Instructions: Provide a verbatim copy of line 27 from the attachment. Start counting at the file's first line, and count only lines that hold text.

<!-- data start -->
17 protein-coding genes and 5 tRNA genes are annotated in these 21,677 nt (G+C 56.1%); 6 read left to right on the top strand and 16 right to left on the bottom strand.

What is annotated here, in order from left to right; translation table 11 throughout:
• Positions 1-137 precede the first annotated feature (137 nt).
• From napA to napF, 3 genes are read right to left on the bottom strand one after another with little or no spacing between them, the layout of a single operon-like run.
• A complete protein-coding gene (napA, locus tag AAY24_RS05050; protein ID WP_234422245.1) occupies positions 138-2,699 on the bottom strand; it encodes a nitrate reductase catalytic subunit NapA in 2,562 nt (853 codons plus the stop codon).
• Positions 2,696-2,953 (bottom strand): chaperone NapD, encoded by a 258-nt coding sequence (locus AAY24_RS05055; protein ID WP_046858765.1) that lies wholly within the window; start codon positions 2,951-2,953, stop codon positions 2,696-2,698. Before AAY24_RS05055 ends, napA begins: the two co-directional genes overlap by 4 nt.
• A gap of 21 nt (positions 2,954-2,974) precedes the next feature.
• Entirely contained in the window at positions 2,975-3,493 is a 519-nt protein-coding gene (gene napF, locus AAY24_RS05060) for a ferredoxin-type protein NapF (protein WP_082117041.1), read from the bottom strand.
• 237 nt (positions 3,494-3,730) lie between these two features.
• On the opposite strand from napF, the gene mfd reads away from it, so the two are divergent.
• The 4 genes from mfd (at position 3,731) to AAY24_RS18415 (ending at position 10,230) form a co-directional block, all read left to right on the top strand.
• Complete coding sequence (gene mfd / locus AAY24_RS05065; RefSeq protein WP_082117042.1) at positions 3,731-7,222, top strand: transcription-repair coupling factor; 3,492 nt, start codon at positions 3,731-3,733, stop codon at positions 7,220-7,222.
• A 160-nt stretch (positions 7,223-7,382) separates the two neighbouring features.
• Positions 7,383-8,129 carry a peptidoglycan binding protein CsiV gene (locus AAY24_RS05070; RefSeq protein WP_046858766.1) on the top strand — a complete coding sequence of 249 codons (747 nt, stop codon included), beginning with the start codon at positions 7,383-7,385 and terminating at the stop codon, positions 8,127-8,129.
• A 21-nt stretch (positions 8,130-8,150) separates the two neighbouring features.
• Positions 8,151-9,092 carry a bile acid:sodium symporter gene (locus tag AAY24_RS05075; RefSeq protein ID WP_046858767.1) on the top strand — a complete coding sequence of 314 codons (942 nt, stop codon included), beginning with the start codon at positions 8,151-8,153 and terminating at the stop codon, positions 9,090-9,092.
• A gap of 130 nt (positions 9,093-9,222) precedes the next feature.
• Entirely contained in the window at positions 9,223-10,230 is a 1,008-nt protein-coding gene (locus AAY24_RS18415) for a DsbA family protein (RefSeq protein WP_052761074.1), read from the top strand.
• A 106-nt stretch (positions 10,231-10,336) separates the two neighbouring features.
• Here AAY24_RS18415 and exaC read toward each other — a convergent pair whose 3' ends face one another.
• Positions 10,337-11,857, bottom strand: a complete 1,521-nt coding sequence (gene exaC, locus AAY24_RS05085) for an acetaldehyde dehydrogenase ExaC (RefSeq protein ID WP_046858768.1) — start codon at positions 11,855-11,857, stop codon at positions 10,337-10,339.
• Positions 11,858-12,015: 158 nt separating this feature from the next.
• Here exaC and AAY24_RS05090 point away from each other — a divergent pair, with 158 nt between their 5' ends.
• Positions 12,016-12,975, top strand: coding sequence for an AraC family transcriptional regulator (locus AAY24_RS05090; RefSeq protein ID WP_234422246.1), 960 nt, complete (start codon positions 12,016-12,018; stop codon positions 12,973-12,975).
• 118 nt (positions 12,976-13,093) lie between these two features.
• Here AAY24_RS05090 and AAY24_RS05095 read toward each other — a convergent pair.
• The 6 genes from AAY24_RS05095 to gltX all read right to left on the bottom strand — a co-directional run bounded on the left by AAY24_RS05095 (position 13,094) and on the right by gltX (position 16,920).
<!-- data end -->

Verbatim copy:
• The 6 genes from AAY24_RS05095 to gltX all read right to left on the bottom strand — a co-directional run bounded on the left by AAY24_RS05095 (position 13,094) and on the right by gltX (position 16,920).